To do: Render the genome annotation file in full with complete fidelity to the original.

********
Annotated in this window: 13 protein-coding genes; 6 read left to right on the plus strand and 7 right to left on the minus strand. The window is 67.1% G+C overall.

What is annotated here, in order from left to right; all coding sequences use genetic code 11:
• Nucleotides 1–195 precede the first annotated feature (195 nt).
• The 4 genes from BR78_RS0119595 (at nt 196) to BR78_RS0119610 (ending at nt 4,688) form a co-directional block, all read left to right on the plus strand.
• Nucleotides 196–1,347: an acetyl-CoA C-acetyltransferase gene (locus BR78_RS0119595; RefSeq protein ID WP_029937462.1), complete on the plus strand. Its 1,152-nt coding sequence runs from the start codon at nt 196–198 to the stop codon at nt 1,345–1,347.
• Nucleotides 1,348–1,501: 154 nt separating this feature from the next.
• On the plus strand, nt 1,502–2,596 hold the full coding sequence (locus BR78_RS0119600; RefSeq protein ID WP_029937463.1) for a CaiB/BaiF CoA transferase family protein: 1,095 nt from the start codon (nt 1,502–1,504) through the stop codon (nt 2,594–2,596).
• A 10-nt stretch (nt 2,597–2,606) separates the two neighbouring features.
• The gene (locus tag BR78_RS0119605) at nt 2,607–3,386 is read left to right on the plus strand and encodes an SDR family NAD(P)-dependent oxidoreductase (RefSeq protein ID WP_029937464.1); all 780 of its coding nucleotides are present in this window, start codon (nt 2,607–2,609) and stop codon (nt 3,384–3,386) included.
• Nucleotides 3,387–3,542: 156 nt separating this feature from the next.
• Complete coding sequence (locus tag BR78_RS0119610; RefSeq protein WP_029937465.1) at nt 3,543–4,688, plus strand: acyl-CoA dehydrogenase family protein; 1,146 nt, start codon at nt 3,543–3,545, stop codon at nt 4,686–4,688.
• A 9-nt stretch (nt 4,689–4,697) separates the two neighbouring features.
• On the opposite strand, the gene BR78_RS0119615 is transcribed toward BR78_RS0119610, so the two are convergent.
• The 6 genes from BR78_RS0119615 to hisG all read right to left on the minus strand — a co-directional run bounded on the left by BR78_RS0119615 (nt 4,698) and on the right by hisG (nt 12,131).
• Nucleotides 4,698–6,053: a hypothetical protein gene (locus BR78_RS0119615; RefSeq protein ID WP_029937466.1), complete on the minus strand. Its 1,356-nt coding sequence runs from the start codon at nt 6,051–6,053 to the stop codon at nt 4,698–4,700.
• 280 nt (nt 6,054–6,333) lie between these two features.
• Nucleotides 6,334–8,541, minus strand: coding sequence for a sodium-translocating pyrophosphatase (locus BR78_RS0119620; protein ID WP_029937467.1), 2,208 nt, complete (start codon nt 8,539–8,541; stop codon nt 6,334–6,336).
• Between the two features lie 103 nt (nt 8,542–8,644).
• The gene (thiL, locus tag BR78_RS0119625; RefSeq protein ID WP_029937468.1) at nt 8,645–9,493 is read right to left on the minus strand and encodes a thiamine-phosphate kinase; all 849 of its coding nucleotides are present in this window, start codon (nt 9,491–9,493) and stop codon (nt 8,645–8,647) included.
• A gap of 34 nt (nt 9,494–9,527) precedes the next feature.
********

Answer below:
Annotated in this window: 13 protein-coding genes; 6 read left to right on the plus strand and 7 right to left on the minus strand. The window is 67.1% G+C overall.

What is annotated here, in order from left to right; all coding sequences use genetic code 11:
• Nucleotides 1–195 precede the first annotated feature (195 nt).
• The 4 genes from BR78_RS0119595 (at nt 196) to BR78_RS0119610 (ending at nt 4,688) form a co-directional block, all read left to right on the plus strand.
• Nucleotides 196–1,347: an acetyl-CoA C-acetyltransferase gene (locus BR78_RS0119595; RefSeq protein ID WP_029937462.1), complete on the plus strand. Its 1,152-nt coding sequence runs from the start codon at nt 196–198 to the stop codon at nt 1,345–1,347.
• Nucleotides 1,348–1,501: 154 nt separating this feature from the next.
• On the plus strand, nt 1,502–2,596 hold the full coding sequence (locus BR78_RS0119600; RefSeq protein ID WP_029937463.1) for a CaiB/BaiF CoA transferase family protein: 1,095 nt from the start codon (nt 1,502–1,504) through the stop codon (nt 2,594–2,596).
• A 10-nt stretch (nt 2,597–2,606) separates the two neighbouring features.
• The gene (locus tag BR78_RS0119605) at nt 2,607–3,386 is read left to right on the plus strand and encodes an SDR family NAD(P)-dependent oxidoreductase (RefSeq protein ID WP_029937464.1); all 780 of its coding nucleotides are present in this window, start codon (nt 2,607–2,609) and stop codon (nt 3,384–3,386) included.
• Nucleotides 3,387–3,542: 156 nt separating this feature from the next.
• Complete coding sequence (locus tag BR78_RS0119610; RefSeq protein WP_029937465.1) at nt 3,543–4,688, plus strand: acyl-CoA dehydrogenase family protein; 1,146 nt, start codon at nt 3,543–3,545, stop codon at nt 4,686–4,688.
• A 9-nt stretch (nt 4,689–4,697) separates the two neighbouring features.
• On the opposite strand, the gene BR78_RS0119615 is transcribed toward BR78_RS0119610, so the two are convergent.
• The 6 genes from BR78_RS0119615 to hisG all read right to left on the minus strand — a co-directional run bounded on the left by BR78_RS0119615 (nt 4,698) and on the right by hisG (nt 12,131).
• Nucleotides 4,698–6,053: a hypothetical protein gene (locus BR78_RS0119615; RefSeq protein ID WP_029937466.1), complete on the minus strand. Its 1,356-nt coding sequence runs from the start codon at nt 6,051–6,053 to the stop codon at nt 4,698–4,700.
• 280 nt (nt 6,054–6,333) lie between these two features.
• Nucleotides 6,334–8,541, minus strand: coding sequence for a sodium-translocating pyrophosphatase (locus BR78_RS0119620; protein ID WP_029937467.1), 2,208 nt, complete (start codon nt 8,539–8,541; stop codon nt 6,334–6,336).
• Between the two features lie 103 nt (nt 8,542–8,644).
• The gene (thiL, locus tag BR78_RS0119625; RefSeq protein ID WP_029937468.1) at nt 8,645–9,493 is read right to left on the minus strand and encodes a thiamine-phosphate kinase; all 849 of its coding nucleotides are present in this window, start codon (nt 9,491–9,493) and stop codon (nt 8,645–8,647) included.
• A gap of 34 nt (nt 9,494–9,527) precedes the next feature.